Our Purpose

From the heart of Atlanta, GA, we, the 2015 Georgia Tech iGEM team, enthusiastically work to make an impact on the scientific community. We ambitiously (yet respectfully) challenge a paradigm of enzyme biology in our pursuit to design a novel enzyme with unnatural functions.

The goal of our project is to discover an enzyme that will aid catalysis of the copper-catalyzed azide-alkyne cycloaddition (CuAAC) reaction in conditions where free copper is scarce. We will create a diverse library of mutant proteins stemming from six naturally occurring copper-binding proteins.

The CuAAC reaction is a powerful and exciting reaction that has the potential to greatly advance the field of in vivo organic synthesis because it is modular, versatile, and consistently provides product with little to no side product formation. The azide and alkyne that participate in this reaction invariably produce the thermodynamic product, a stable triazole heteroatom ring. Furthermore, this reaction’s reactivity is strictly controlled by the absence or presence of a copper catalyst, making it highly selective (Sharpless, Kolb, Finn, 2001). The unique combination thermodynamic and kinetic properties of the CuAAC reaction inspire us to find applications for it in delicate systems such as in living cells. The reaction is also bioorthogonal, meaning that it does not interfere with biological function in any way, so it has great potential for drug delivery systems with minimal side effects. The catalyst -- a copper ion in the +1 oxidation state -- is the key to triggering the reaction, but free copper is extremely scarce in cells due to its cytotoxicity (Biaglow, 2010). As a result, most of the copper found in cells (about 70 uM) is bound to select protein complexes that require copper (Rae, et al., 1999).

The CuAAC reaction does not occur in nature; there is not a natural enzyme that is designed to accelerate the reaction. According to our current understanding of protein promiscuity, designing an enzyme with novel functions has not been documented; the closest we can get is amplifying an enzyme’s residual function until this residual function is dominant over the enzyme’s original function. Furthermore, most natural copper-binding proteins suppress copper’s reactivity during cellular transport by burying it within the protein structure, and this sequestration is detrimental to our efforts (Huffman, 2001). This makes the task that we have assigned ourselves daunting, but we believe that the properties of certain natural copper-binding proteins show promise in their abilities to be evolved from their natural functions into proteins that can catalyze the CuAAC reaction. We have selected six copper-binding proteins that both bind copper very tightly (Kd values around 10-18), and yet also exchange Cu(I) very rapidly. This dual function can be attributed to the rare exterior positioning of the copper-binding sites in these proteins. Since our selected proteins are strong copper binders and expose copper on their surfaces, we are optimistic that the proteins can be artificially evolved to accelerate the CuAAC reaction.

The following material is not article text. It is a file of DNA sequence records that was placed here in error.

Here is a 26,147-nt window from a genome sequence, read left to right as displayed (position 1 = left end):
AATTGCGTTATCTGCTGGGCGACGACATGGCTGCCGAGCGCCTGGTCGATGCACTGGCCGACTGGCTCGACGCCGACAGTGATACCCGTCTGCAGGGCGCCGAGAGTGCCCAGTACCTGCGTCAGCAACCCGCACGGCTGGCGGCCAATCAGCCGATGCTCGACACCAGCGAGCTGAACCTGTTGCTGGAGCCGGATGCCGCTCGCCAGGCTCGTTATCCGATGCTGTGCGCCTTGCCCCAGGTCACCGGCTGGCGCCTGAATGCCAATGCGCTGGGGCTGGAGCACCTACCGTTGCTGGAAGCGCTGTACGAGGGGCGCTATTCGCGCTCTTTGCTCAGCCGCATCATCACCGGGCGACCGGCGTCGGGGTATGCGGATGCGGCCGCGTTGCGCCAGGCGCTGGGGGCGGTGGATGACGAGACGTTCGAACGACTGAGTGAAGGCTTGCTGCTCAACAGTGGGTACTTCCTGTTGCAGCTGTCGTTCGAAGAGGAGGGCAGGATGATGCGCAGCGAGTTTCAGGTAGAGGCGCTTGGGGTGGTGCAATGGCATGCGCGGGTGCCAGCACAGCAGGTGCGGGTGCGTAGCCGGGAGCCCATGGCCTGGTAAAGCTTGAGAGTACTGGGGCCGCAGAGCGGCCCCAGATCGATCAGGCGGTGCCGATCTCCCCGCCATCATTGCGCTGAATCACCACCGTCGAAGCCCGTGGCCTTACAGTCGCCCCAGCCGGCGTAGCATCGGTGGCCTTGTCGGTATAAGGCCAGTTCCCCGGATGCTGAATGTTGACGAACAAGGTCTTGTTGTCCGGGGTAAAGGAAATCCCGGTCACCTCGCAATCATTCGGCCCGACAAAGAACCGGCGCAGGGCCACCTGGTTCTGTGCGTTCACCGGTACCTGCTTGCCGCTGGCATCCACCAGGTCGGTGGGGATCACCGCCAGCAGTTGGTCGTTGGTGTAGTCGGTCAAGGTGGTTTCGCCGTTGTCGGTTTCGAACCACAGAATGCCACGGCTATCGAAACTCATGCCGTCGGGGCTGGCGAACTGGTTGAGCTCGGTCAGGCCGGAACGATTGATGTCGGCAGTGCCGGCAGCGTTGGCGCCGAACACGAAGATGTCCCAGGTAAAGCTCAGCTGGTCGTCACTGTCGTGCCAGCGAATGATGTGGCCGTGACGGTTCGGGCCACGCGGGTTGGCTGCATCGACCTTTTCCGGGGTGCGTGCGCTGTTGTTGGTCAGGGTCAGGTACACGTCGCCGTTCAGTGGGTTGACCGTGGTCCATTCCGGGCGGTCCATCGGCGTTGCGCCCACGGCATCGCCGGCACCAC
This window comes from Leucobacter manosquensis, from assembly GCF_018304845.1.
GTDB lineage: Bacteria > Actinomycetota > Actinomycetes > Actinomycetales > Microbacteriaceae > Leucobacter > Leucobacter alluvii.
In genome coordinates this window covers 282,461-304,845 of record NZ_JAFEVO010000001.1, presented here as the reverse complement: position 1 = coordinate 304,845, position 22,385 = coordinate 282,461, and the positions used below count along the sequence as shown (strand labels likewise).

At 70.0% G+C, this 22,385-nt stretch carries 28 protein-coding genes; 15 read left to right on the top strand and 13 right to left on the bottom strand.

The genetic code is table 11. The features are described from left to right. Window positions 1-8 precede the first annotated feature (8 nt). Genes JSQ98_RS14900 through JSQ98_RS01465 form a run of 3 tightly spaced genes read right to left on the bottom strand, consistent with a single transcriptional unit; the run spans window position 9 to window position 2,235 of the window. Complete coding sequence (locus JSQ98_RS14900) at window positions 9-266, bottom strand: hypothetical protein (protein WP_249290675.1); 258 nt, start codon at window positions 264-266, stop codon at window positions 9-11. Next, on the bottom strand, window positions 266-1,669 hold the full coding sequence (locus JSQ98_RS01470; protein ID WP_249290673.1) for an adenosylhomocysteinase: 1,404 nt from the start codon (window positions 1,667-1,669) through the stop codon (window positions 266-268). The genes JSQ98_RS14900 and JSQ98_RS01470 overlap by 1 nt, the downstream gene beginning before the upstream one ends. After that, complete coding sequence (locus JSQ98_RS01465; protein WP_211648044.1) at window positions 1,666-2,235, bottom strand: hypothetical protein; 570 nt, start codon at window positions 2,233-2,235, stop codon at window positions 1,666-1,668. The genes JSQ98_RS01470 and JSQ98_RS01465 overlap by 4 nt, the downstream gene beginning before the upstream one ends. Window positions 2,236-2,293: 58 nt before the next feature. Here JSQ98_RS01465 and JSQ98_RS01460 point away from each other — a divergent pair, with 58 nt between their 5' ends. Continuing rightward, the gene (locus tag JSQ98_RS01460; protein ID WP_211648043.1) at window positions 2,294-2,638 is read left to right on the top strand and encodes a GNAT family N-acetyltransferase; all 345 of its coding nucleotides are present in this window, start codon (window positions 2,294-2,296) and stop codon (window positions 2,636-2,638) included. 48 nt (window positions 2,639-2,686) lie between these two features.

Successful identification and characterization of an enzyme that binds to copper in order to catalyze the CuAAC reaction will not only allow us to further optimize a powerful reaction that could completely change the current approach to drug delivery--this new enzyme will overturn a decade-old paradigm!


  1. Biaglow, J. E.; Manevich, Y.; Uckun, F.; Held, K. D. Free Radic Biol Med 1997, 22, 1129.
  2. Huffman, D. L.; O'Halloran, T. V. Annu Rev Biochem 2001, 70, 677.
  3. Kolb, H. C.; Finn, M. G.; Sharpless, K. B. Angew. Chem. Int. Ed. 2001, 40: 2004–2021.
  4. Rae, T. D.; Schmidt, P. J.; Pufahl, R. A.; Culotta, V. C.; O’Halloran, T. V. Science 1999, 284 (5415), 805-808.